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How To End Foreign Interference

[The Sunday Leader.lk, Saturday, 21 April 2012 20:25 No Comment]

The visit of the 12 member Indian parliamentary delegation led by the Leader of the Opposition Sushma Swaraj may be likened to locking of the stable door after the horse has bolted.

The American sponsored-European Union backed Resolution moved against Sri Lanka was what the Rajapaksa government desperately wanted to avoid. But it was passed with the backing of India – which could have been avoided had India decided otherwise – much to the chagrin of Sri Lanka.

Now what could be done to the devastated Indo-Lanka relations? Optimists on both sides of the Palk Strait hope that the warm and cordial relations that existed – if not continuously but periodically – could be restored to some extent. We sincerely hope so.

This debacle may have been avoided had Indo-Lanka relations been what they were three years before the much celebrated victory over the LTTE. But after the military triumph, relations between New Delhi and Colombo flagged visibly. Gone was the subservience shown by Colombo to the rulers and bureaucratic Brahmins of New Delhi and so was the absence of condescending patronage that emanated from New Delhi.

Only terse official communiqués were issued till the critical moment arrived.

What can be expected of the parliamentary delegation that was here last week? It was shot in the foot even before embarkation to Sri Lanka when Tamil Nadu Chief Minister Jeyalalitha and Muthuvel Karunanidhi the DMK leader pulled out their party representatives from the delegation. The mood in Tamil Nadu after the defeat of the LTTE is to whip up anti-Sri Lanka sentiments to the political advantage of these two leaders. They are in severe competition with each other to show their voters who can whip Sri Lanka better.

With one of the objectives of the visit of the Indian delegation being to bring about improved relations between the two countries, the question is whether this objective could be achieved without representatives of the two main Tamil Nadu parties.

The Indian parliamentarians will be inquiring about the welfare of the Tamil people who were caught up in the conflict and how they have fared in the near three years of peace.

For a people who have been battered for decades caught up in the cross-fire of war, their near and dear killed and maimed, their homes destroyed, they cannot be expected to tell the visitors that their lives are all hunky-dory.  The government has done much to re-settle thousands of displaced people after demining acres of land but much remains to be done. There are more issues such as disappearances, civilian deaths and suspects still incarcerated without trial which are referred to in the reports of the panel appointed by the UN Secretary General as well as the government appointed LLRC which the Indian parliamentarians would have gone through.

The proud boast of the Rajapaksa government is the vast economic development that is taking place after the war ended. While there has been some progress in agricultural production on land which had remained uncultivated for decades, the youth of the North and East want gainful employment. Agriculture today is not a pursuit which youth in the north, south, east or west desire. They will want to work in factories or offices which are woefully lacking resources. Will the government be able to impress upon the visiting delegation; the construction and repair of factories,  schools, hospitals and new development schemes that have taken place in the last 3 years in the war devastated areas?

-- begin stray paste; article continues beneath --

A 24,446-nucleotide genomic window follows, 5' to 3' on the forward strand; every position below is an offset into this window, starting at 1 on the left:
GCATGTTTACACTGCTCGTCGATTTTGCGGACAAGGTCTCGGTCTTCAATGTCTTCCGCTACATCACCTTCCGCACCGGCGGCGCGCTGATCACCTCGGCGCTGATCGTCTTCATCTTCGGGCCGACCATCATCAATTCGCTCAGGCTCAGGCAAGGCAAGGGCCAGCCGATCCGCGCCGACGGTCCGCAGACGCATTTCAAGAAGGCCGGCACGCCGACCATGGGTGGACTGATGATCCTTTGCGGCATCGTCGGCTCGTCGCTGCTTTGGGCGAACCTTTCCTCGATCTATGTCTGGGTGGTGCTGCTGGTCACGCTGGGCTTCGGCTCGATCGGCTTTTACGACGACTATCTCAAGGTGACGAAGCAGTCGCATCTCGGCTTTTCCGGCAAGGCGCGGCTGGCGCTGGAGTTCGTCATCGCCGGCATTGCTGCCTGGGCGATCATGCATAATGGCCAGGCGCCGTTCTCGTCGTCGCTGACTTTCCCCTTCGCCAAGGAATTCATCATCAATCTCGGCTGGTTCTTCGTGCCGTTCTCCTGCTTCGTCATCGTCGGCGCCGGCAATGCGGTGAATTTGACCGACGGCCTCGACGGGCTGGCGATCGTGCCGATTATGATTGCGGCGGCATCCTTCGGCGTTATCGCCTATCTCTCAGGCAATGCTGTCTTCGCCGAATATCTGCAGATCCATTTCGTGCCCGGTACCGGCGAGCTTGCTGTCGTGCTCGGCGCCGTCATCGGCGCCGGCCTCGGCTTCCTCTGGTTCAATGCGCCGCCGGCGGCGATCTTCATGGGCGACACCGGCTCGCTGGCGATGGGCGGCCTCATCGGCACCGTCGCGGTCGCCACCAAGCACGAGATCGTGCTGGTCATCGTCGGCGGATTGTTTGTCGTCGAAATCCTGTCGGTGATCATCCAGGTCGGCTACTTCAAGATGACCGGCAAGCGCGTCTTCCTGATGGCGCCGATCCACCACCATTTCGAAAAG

While commendation of the relief provided to the victims of war cannot be expected to come from refugees, what is striking to even those living in far away places such as Western capitals is the lack of progress in bringing about a settlement of the national question. The resolution of the grievances complained of by Tamils does not require billions of dollars in foreign investment. What is required is the political will, which has not been evident.

A striking flaw in the thinking of the government and most Sinhalese is the ‘granting of rights’ to Tamils. What has to be realised is that the Tamils need not be ‘granted’ any rights by a government or the Sinhalese because as citizens of this country for as long as the Sinhalese have been, Tamils have inherent rights and these rights have to be legally implemented.

Sri Lanka does not need the blessings or the munificence of   New Delhi or the moral sanction of Washington, London or any other Western capital to resolve its national question. It has to resolve the issue of the minority Tamils by recognising their rights as equal citizens. Until this issue is resolved we will have interested powers breathing down our necks using the issue of minority rights which is the latest instrument used to subjugate a nation.

Jeyalalitha now wants trade sanctions imposed on Sri Lanka for alleged ‘War Crimes’ by our armed forces. Karunanidhi wants a referendum held in Sri Lanka on the issue of Eelam. Meanwhile India has commissioned a nuclear power generation station at Koodankulam in Tamil Nadu a short distance across the Palk Strait as the crow flies.

No one in Sri Lanka is objecting even though countries such as Germany are closing down its nuclear power generation plants after Fukushima and Japan too is drastically reducing its nuclear power generation.

If Koodankulam breaks down with a radioactive leak  how much of Sri Lanka will be engulfed by radioactive clouds? No one in Sri Lanka is objecting to Koodankulum and no one seems to know the fall out of a Koodankulum blow out. Not even that self-proclaimed doughty fighter for the Tri Sinhale, Champika Ranawaka! Price paid for reconciliation with India after Geneva?

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